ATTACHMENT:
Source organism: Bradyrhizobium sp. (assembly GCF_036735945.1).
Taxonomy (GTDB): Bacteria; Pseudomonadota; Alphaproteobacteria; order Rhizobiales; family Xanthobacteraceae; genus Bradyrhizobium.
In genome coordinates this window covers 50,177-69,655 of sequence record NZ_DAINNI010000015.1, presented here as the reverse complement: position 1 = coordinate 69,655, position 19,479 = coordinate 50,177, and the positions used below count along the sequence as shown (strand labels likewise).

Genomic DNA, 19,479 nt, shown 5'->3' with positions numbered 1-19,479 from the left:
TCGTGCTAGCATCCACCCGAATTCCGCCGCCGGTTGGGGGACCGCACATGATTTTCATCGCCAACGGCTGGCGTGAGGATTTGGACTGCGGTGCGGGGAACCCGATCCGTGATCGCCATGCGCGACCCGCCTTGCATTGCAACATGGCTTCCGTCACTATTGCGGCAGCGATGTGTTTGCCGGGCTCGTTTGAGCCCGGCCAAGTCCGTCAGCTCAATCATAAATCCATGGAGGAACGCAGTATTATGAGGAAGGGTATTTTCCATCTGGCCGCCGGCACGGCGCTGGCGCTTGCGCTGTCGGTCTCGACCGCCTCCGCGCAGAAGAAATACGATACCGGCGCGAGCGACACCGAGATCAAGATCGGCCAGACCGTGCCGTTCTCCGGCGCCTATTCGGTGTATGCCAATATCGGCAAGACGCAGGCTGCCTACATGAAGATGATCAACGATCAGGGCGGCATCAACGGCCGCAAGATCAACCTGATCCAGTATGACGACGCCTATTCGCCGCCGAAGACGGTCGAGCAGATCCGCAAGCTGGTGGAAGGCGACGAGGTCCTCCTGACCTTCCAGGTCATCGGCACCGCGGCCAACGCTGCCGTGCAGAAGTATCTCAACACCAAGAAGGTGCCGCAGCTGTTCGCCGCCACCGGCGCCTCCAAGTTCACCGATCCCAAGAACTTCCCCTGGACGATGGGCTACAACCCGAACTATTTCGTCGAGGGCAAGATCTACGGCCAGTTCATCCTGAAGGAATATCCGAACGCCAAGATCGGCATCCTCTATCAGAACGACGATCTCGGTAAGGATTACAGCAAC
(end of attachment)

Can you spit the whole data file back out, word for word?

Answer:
Source organism: Bradyrhizobium sp. (assembly GCF_036735945.1).
Taxonomy (GTDB): Bacteria; Pseudomonadota; Alphaproteobacteria; order Rhizobiales; family Xanthobacteraceae; genus Bradyrhizobium.
In genome coordinates this window covers 50,177-69,655 of sequence record NZ_DAINNI010000015.1, presented here as the reverse complement: position 1 = coordinate 69,655, position 19,479 = coordinate 50,177, and the positions used below count along the sequence as shown (strand labels likewise).

Genomic DNA, 19,479 nt, shown 5'->3' with positions numbered 1-19,479 from the left:
TCGTGCTAGCATCCACCCGAATTCCGCCGCCGGTTGGGGGACCGCACATGATTTTCATCGCCAACGGCTGGCGTGAGGATTTGGACTGCGGTGCGGGGAACCCGATCCGTGATCGCCATGCGCGACCCGCCTTGCATTGCAACATGGCTTCCGTCACTATTGCGGCAGCGATGTGTTTGCCGGGCTCGTTTGAGCCCGGCCAAGTCCGTCAGCTCAATCATAAATCCATGGAGGAACGCAGTATTATGAGGAAGGGTATTTTCCATCTGGCCGCCGGCACGGCGCTGGCGCTTGCGCTGTCGGTCTCGACCGCCTCCGCGCAGAAGAAATACGATACCGGCGCGAGCGACACCGAGATCAAGATCGGCCAGACCGTGCCGTTCTCCGGCGCCTATTCGGTGTATGCCAATATCGGCAAGACGCAGGCTGCCTACATGAAGATGATCAACGATCAGGGCGGCATCAACGGCCGCAAGATCAACCTGATCCAGTATGACGACGCCTATTCGCCGCCGAAGACGGTCGAGCAGATCCGCAAGCTGGTGGAAGGCGACGAGGTCCTCCTGACCTTCCAGGTCATCGGCACCGCGGCCAACGCTGCCGTGCAGAAGTATCTCAACACCAAGAAGGTGCCGCAGCTGTTCGCCGCCACCGGCGCCTCCAAGTTCACCGATCCCAAGAACTTCCCCTGGACGATGGGCTACAACCCGAACTATTTCGTCGAGGGCAAGATCTACGGCCAGTTCATCCTGAAGGAATATCCGAACGCCAAGATCGGCATCCTCTATCAGAACGACGATCTCGGTAAGGATTACAGCAAC